The Internet of Things and all of it’s ‘Things’
The Internet of Things is the collection of physical devices connected to the Internet for control and feedback purposes. We have long passed the age where the only things connected to the Internet were computers and smartphones. Modern homes can have a myriad of objects connected to or accessible from the Internet. Smart TVs, video game consoles, thermostats, door locks, vehicles, even refrigerators and light bulbs are on the menu. For modern businesses there are even more devices. Smart feedback connections in HVAC systems, hi-tech security systems such as alarms and cloud-based cameras, and point of sale equipment are commonly connected to the Internet. Manufacturing companies have entire machining platforms connected to networks for sending data and reading production & machine health feedback.
The IoT does this wonderful thing where productivity can be maximized and managed in real time. A company can immediately see where time or material is being wasted and make changes faster than ever. A homeowner can access their music and play games or watch rich media that never would have been available without the Internet. It’s estimated that by 2025, there will be over 1 trillion devices connected to the Internet.
All of This Convenience Comes at a Price
Before the IoT, our biggest concerns in cyber security were protecting computers and smartphones. Educating your user base and good virus protection software were mostly all that was needed to prevent data breaches. The Internet of Things has changed all of this. With a much greater attack surface to work with, hackers are increasingly using IoT devices as entry ways to a victim’s network. The 2013 hack of the retail giant, Target, was a result of stolen credentials used to monitor their HVAC systems.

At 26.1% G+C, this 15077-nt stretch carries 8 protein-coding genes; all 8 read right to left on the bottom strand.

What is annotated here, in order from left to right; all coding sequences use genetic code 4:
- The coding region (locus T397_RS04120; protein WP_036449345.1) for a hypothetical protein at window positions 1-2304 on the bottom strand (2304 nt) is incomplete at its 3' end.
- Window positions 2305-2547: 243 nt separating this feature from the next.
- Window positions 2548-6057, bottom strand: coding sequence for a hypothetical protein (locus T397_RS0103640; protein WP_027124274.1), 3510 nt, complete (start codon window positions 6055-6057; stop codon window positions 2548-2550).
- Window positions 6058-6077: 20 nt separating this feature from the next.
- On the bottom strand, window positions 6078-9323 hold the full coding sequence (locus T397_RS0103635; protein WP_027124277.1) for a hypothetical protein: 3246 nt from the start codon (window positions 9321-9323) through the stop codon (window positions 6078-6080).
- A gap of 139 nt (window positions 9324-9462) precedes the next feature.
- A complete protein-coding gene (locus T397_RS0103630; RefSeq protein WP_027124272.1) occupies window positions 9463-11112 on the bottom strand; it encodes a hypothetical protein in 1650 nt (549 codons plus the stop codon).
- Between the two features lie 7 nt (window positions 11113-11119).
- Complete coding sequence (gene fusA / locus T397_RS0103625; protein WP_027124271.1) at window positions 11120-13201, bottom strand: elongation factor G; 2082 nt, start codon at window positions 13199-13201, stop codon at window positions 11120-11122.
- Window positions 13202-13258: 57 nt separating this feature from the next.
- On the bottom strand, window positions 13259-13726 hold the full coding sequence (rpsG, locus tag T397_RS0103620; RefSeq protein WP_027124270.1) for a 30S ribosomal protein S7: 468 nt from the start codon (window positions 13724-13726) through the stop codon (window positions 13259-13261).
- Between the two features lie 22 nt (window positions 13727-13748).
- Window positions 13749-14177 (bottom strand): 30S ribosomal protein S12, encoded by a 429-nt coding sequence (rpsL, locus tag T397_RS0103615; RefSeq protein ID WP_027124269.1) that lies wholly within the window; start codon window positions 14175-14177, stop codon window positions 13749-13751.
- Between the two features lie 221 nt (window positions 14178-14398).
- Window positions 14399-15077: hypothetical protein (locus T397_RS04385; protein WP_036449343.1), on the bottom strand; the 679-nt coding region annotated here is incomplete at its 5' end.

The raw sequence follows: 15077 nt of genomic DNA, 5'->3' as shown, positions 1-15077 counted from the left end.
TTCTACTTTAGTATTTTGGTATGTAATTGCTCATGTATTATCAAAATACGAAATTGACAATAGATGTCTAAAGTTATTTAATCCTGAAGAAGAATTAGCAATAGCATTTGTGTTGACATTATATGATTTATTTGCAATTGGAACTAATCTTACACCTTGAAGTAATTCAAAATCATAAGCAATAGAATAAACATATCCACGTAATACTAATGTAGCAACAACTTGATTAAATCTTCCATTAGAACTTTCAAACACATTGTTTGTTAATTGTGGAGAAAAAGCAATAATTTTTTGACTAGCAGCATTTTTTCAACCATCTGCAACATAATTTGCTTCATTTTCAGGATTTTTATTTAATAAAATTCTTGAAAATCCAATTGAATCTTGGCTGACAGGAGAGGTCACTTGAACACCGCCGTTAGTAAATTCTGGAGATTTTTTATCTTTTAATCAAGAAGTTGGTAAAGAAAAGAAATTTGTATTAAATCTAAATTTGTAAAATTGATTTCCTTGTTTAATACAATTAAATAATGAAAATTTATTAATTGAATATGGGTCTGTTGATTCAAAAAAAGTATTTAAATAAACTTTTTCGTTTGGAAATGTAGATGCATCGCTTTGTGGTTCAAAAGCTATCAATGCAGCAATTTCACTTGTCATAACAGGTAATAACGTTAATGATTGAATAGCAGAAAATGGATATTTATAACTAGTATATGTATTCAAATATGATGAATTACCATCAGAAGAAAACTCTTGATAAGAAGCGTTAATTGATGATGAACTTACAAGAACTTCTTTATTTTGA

More recently, in October of 2016 many popular sites such as PayPal, Twitter, & Netflix were taken down by a DDoS attack launched not from infected computers (as is usually the case), but from hundreds of thousands of IoT devices. These devices included closed-circuit TV cameras, DVRs, & routers.
The IoT Doesn’t Have to be an Infosec Nightmare
It’s no secret that in many cases, the coolness factor outweighs security. A product which is difficult to use will never make it to the market. Because of this, many IoT devices come with hard coded default passwords. Additionally, manufacturers rarely release software updates and in the rare instances that they do, there’s little notification to the consumer that updates are available.
For end-users and consumers, protecting yourself from hackers on the Internet of Things starts with some of the same tactics used to protect your computers – change your default passwords. Every device should have a unique password that differs from the manufacturer default. The DDoS attack that took down Twitter, PayPal, & Netflix was possible because the IoT devices used were accessed using default manufacturer passwords.
For manufacturers of IoT devices, security must be taken into account from the first design steps. This in fact, could become law as the DHS has now opened the door for lawsuits against manufacturers for not providing basic security protocols in devices that make up the Internet of Things. In order to facilitate cyber security, the makers of IoT devices must provide regular security updates for the lifecycle of their products. Since this is currently not the norm, it’s up to the consumers to be educated and only purchase those devices that meet the standards.
The power to change always lies with the consumer. Do your research before buying an IoT device such as a smart TV. Make sure you’re buying one that’s secure and gets updates from the manufacturer regularly. If the one you want doesn’t offer that, get a different one and make a habit of filling out those post-purchase surveys so that manufacturers are aware of why consumers make their decisions.
New Business Opportunities Straight from the IoT
As is always the case, when there’s a need, someone will come along to fill that need. Companies like Tempered Networks use special switches specifically designed to cloak IoT devices in an additional layer of security. Using granular controls, these products allow IoT devices to perform their intended actions across the Internet while remaining hidden from probes coming from unapproved locations.
Ultimately, the consumers have the power to change the Internet of Things by choosing those devices which are secured properly and doing the work to secure them. The future lies in which consumers are going to adapt, and which are going to choose to do nothing and get hacked.
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